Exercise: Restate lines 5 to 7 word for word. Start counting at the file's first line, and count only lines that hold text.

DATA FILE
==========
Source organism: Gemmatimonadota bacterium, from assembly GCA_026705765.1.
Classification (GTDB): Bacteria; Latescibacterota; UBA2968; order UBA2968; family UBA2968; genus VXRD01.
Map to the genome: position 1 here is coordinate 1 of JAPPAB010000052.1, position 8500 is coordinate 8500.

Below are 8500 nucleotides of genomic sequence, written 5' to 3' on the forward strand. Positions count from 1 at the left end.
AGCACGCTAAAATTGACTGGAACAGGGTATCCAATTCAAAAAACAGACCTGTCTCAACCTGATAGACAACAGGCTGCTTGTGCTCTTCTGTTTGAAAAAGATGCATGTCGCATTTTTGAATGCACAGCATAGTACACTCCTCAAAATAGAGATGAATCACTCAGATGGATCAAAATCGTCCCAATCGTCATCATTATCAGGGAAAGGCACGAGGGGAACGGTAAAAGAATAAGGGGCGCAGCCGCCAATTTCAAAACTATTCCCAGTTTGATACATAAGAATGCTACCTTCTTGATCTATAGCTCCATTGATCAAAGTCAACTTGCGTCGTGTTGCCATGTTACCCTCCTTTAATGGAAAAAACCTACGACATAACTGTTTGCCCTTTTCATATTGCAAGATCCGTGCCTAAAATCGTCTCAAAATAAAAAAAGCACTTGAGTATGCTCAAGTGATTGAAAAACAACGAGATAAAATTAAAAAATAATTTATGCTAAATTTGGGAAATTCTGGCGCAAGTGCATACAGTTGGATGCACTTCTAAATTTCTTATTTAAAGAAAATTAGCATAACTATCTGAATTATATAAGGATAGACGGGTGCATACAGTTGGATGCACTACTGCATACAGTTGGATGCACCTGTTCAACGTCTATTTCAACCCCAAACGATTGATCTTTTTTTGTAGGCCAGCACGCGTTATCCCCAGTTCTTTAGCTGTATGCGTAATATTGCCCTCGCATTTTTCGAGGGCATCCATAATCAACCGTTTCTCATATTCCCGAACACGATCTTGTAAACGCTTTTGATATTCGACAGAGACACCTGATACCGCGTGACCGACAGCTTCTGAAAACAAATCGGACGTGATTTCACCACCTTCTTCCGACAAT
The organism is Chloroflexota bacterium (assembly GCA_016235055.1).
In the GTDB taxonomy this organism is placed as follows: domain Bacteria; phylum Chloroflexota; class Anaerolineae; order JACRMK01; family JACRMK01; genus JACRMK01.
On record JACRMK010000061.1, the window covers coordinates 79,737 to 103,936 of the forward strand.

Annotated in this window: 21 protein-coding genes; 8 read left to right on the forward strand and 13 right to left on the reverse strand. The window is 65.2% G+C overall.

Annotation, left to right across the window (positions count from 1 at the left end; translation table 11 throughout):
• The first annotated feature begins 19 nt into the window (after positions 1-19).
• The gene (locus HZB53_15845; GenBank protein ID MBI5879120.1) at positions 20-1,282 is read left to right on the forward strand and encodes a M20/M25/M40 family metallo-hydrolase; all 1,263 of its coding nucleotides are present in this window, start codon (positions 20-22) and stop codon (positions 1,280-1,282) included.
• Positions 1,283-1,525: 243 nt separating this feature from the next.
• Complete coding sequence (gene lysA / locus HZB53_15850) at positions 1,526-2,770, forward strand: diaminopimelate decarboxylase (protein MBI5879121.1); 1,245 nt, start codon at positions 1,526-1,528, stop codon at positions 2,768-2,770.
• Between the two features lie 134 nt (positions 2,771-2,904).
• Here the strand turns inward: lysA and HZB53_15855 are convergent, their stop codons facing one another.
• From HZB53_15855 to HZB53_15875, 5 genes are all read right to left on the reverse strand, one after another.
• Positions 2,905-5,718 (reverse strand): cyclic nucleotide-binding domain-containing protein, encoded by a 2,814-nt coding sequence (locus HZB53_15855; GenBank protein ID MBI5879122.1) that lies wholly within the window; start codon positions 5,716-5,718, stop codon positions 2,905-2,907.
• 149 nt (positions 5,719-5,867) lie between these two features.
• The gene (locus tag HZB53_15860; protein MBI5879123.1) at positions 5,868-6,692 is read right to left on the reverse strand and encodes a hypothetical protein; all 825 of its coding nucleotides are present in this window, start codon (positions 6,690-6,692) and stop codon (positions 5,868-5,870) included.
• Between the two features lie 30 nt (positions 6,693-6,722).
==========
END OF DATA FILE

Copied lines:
AGCACGCTAAAATTGACTGGAACAGGGTATCCAATTCAAAAAACAGACCTGTCTCAACCTGATAGACAACAGGCTGCTTGTGCTCTTCTGTTTGAAAAAGATGCATGTCGCATTTTTGAATGCACAGCATAGTACACTCCTCAAAATAGAGATGAATCACTCAGATGGATCAAAATCGTCCCAATCGTCATCATTATCAGGGAAAGGCACGAGGGGAACGGTAAAAGAATAAGGGGCGCAGCCGCCAATTTCAAAACTATTCCCAGTTTGATACATAAGAATGCTACCTTCTTGATCTATAGCTCCATTGATCAAAGTCAACTTGCGTCGTGTTGCCATGTTACCCTCCTTTAATGGAAAAAACCTACGACATAACTGTTTGCCCTTTTCATATTGCAAGATCCGTGCCTAAAATCGTCTCAAAATAAAAAAAGCACTTGAGTATGCTCAAGTGATTGAAAAACAACGAGATAAAATTAAAAAATAATTTATGCTAAATTTGGGAAATTCTGGCGCAAGTGCATACAGTTGGATGCACTTCTAAATTTCTTATTTAAAGAAAATTAGCATAACTATCTGAATTATATAAGGATAGACGGGTGCATACAGTTGGATGCACTACTGCATACAGTTGGATGCACCTGTTCAACGTCTATTTCAACCCCAAACGATTGATCTTTTTTTGTAGGCCAGCACGCGTTATCCCCAGTTCTTTAGCTGTATGCGTAATATTGCCCTCGCATTTTTCGAGGGCATCCATAATCAACCGTTTCTCATATTCCCGAACACGATCTTGTAAACGCTTTTGATATTCGACAGAGACACCTGATACCGCGTGACCGACAGCTTCTGAAAACAAATCGGACGTGATTTCACCACCTTCTTCCGACAAT
The organism is Chloroflexota bacterium (assembly GCA_016235055.1).
In the GTDB taxonomy this organism is placed as follows: domain Bacteria; phylum Chloroflexota; class Anaerolineae; order JACRMK01; family JACRMK01; genus JACRMK01.